Life Changing – today a bit different, due to a lovely fellow blogger who is going through changes…
I’ve been thinking for some time to write this post. I normally write just a few lines here, cause people usually don’t read. I seldom share personal things. Now it felt right to do it. Long post; if you don’t read I can understand. But if you do, thank you so much! If you wish, share your stories! Having a baby, moving to another city, country, a new job… there are so many “life changing” stories!
The very lovely Jessica from Chronically Vintage is going through a life changing event. Her house was burnt to the ground with all she and her husband had and even their cat They saved their dog, thankfully. If you wish to help, there’s a site to do so. Today, some words to remind all of us that life can change in the blink of an eye and that we should never take things for granted.
I have shared with a few blogger friends what happened to me 5 years ago. I don’t want to take the focus from what happened to Jessica, also not comparing. It was a different life changing event. I thought that the two stories are life changing and that it was good to talk about it. As I said, share your stories of life changing events. After all, rejoice for being alive! Blogging helped me to keep sane!
Both my parents unexpectedly passed away 5 years ago. You read it well, both. From one day to the other I found myself without my beloved parents. I lived in another country, which doubled the pain. My mother was alive for some days after my dad died, so I could fly to see her and I saw her dying Feelings and healing time are different for each person. Shock, denial, anger, apathy, so on.
I was writing my Master’s thesis and would have 3 exams when they died. I don’t know how I was able to finish my 2 Masters. I studied and cried, again and again.
For 3 years, I couldn’t talk about it, otherwise I’d burst in tears. The pain is just unbearable, to lose both parents at the same time, being still young. But I learned a lot – that when you’re happy and smiley (what I usually am) you have a lot of fake friends. They stop talking to you when you’re sad. Your true friends understand you, give you space and will be there for you when you’re ready.
I learned that if you don’t know what to say, be honest and say that. You can’t imagine what I have heard. From people I used to call friends. Some examples:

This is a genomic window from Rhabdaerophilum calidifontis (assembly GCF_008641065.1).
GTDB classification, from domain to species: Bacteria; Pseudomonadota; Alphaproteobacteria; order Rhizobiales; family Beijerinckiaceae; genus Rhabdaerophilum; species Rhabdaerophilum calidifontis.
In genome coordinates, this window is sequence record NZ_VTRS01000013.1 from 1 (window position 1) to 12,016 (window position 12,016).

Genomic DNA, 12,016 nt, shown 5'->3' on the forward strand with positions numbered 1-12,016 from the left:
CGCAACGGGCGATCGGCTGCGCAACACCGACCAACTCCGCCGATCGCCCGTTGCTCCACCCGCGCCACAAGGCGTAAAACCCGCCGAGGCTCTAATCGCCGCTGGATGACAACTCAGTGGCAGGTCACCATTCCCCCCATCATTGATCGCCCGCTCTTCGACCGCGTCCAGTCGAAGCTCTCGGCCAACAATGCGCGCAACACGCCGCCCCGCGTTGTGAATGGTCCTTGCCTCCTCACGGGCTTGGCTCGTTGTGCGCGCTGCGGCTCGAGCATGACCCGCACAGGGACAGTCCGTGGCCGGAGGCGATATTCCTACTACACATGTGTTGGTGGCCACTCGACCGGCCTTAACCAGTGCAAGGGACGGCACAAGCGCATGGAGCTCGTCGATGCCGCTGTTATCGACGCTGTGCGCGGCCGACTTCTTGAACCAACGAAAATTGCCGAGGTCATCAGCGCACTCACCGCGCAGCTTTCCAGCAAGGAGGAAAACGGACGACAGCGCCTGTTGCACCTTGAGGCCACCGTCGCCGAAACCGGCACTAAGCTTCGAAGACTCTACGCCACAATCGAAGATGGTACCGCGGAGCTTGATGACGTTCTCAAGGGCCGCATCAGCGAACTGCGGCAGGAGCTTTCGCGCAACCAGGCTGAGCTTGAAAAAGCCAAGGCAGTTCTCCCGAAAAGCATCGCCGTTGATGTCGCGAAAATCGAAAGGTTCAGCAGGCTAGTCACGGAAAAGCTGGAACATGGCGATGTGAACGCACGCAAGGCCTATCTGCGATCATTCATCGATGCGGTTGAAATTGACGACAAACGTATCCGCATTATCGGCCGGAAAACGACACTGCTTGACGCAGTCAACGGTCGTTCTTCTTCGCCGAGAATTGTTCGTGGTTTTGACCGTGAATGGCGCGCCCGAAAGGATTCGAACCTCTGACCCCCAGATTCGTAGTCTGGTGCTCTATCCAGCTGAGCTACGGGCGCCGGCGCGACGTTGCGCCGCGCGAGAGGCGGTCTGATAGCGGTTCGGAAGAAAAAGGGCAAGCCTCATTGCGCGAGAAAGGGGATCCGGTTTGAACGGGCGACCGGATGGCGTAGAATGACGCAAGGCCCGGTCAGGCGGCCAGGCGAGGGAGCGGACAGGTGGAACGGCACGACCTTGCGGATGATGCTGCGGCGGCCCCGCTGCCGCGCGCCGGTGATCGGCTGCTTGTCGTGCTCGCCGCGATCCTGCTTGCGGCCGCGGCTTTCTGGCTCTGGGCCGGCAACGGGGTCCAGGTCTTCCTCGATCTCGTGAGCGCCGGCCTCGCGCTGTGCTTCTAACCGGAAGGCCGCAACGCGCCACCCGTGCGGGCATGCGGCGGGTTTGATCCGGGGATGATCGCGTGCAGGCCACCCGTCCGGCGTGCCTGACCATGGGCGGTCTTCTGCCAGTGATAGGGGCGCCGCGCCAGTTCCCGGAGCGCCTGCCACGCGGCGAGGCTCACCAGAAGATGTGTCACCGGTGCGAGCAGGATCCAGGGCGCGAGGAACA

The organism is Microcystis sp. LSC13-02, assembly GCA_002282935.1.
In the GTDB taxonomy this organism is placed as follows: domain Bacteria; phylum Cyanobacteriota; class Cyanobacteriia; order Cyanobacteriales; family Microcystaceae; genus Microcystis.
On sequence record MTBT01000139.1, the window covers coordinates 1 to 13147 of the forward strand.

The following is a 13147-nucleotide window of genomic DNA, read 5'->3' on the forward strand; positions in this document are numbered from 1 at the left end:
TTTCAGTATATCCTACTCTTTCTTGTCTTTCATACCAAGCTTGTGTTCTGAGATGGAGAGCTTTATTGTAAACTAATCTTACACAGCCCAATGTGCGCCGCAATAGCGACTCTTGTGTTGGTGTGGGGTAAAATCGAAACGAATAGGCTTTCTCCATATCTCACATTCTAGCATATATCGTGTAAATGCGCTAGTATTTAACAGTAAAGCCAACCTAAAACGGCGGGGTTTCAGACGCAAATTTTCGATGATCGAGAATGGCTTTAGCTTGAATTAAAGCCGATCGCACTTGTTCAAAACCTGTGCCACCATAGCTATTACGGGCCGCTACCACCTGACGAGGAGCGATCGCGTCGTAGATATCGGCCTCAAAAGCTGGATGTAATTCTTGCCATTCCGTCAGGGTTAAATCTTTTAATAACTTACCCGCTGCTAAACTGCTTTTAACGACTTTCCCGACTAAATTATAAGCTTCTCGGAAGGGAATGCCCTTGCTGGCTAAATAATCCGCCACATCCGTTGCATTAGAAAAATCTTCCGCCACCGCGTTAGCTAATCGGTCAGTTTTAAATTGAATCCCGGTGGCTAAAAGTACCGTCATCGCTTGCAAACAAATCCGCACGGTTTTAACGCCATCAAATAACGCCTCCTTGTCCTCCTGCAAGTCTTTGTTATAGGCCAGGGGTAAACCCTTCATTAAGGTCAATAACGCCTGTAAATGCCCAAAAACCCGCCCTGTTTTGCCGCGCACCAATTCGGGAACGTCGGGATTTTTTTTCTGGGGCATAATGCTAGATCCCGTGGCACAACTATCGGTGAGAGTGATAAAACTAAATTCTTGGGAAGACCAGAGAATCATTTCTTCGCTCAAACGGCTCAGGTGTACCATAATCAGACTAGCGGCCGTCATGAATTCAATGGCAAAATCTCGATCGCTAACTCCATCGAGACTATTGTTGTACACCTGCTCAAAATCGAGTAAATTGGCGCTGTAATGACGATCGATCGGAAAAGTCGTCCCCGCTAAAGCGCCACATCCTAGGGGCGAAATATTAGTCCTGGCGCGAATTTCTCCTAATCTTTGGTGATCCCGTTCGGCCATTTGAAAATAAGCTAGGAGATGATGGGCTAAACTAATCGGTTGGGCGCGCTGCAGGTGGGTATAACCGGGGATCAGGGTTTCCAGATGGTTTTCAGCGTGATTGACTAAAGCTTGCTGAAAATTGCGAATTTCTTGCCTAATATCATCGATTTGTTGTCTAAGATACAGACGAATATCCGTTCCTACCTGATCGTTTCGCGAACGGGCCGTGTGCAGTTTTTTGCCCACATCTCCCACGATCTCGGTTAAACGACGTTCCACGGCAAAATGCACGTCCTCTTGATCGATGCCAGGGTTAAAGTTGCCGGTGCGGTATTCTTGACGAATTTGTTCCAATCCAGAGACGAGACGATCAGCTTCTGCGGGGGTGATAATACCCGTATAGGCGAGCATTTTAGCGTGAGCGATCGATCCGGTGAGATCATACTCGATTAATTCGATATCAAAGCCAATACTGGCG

► “Your parents lived enough and could die. You have to understand that people die. It could be worse.” (My mother was still young, the same age of the mother of this person, when she told me that.)
► “You can’t be happy anymore, right? Well, I have problems with people who have your attitude.” (2 months after it happened.)
► “I hope now you see that makeup and contact lenses are not important.” (A female professor who didn’t want me to wear makeup. Why?)
► “Your life seems to be problem-less, but look, you have a problem, you don’t have parents anymore.” (I should have said: thank you for your words, I feel so much better after you told me that!)
► “My father’s death was worse than your parents’ death.” (What? Death contest???)
► “Com’on, you didn’t see them for a while, you won’t feel that bad.” (We often talked through phone and computer.)
► “I think that people who don’t enjoy eating, don’t have fun in life.” (At first, I couldn’t eat well. And fun wasn’t my goal at the time, obviously – I should have said that to the person.)
► “I envy you, you don’t have parents anymore, but you have properties, so it’s OK.”
The last point is pathetic. Many people ask me what I do and say “I envy you”. I understand, not in a bad way if they don’t know my story. I’m not guilty for having some good things, but they’re only material things. What should count is the character of a person. Apart from shelter, many things are superfluous. My best privilege was to have my parents. I would give ALL material things I have for the chance to hug my parents for 5 minutes again.
For all the bad things I have heard, there were human angels who supported me so much! I still think “I will call mum and dad to tell this and that!”, then I realize that I can’t call. I cannot share stories again
I put on 44 lbs (22 kg) after they died. I lost some, but not all. But now I am “fine” with that.
Two years ago I decided I’d honor my parents for giving me the wonderful gift called life. To continue parents’ legacy and celebrate their lives! It wasn’t easy. I needed to go on, to be happy for them. Every parent wishes kids to be happy. I now appreciate things much more, taking nothing for granted. I’m thankful for flowers, for being able to see, to walk, for many things. After losses, give yourself time to heal – you’re not expected to be perfect. Don’t be ashamed to be vulnerable.
Before we think we are the “best”, we should remember that life can change in a second. Never be arrogant! We can never judge people, because we don’t know what they are going through!